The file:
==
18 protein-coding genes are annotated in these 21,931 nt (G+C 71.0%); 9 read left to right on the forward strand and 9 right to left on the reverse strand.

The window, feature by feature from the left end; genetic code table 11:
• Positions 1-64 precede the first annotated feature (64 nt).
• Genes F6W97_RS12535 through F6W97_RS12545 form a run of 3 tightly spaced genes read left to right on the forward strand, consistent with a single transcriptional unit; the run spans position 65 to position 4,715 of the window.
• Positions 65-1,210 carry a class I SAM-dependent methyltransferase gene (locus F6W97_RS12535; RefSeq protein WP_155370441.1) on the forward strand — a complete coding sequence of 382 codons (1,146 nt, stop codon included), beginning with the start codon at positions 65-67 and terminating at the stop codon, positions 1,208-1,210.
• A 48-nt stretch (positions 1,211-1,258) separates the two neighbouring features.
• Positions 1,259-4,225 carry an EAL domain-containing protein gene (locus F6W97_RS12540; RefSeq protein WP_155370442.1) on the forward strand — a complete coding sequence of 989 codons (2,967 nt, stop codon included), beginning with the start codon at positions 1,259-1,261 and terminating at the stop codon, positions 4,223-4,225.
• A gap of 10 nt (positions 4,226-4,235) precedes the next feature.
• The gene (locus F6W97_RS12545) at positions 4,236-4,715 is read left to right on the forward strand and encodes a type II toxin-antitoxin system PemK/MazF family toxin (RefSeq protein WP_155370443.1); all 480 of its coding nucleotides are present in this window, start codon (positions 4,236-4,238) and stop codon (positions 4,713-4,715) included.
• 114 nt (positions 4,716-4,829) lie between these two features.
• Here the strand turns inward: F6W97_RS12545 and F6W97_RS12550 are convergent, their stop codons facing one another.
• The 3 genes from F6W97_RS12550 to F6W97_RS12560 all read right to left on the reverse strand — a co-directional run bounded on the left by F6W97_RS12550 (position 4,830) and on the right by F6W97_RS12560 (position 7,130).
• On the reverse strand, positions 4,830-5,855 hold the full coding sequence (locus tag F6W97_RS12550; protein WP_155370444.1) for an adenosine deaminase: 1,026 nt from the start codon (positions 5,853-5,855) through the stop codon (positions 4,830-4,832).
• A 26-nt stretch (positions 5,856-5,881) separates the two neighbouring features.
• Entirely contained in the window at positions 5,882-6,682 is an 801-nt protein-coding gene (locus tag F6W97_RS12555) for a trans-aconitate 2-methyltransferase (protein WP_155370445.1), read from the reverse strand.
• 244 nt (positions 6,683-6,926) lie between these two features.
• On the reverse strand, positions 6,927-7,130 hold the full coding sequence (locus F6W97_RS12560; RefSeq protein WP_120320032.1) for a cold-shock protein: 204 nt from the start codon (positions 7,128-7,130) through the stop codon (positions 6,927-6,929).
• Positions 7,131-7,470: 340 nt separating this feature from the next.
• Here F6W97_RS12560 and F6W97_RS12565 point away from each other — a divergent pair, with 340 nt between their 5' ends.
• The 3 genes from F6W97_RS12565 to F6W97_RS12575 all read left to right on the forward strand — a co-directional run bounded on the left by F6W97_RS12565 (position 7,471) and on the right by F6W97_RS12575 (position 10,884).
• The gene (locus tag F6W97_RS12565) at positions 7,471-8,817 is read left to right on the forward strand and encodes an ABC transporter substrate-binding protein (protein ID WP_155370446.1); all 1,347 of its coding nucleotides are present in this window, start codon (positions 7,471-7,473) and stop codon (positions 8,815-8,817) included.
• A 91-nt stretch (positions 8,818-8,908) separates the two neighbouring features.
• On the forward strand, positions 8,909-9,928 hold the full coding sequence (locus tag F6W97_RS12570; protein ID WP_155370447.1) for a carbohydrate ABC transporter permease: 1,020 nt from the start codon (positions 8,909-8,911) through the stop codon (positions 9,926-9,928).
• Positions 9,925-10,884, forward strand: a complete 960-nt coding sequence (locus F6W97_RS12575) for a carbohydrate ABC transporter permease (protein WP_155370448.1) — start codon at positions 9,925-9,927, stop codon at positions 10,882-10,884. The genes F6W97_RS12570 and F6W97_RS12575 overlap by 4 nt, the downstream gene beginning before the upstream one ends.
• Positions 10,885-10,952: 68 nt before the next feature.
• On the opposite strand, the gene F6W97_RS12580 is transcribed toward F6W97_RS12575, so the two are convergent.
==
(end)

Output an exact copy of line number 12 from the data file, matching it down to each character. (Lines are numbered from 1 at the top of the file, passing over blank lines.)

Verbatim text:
• The 3 genes from F6W97_RS12550 to F6W97_RS12560 all read right to left on the reverse strand — a co-directional run bounded on the left by F6W97_RS12550 (position 4,830) and on the right by F6W97_RS12560 (position 7,130).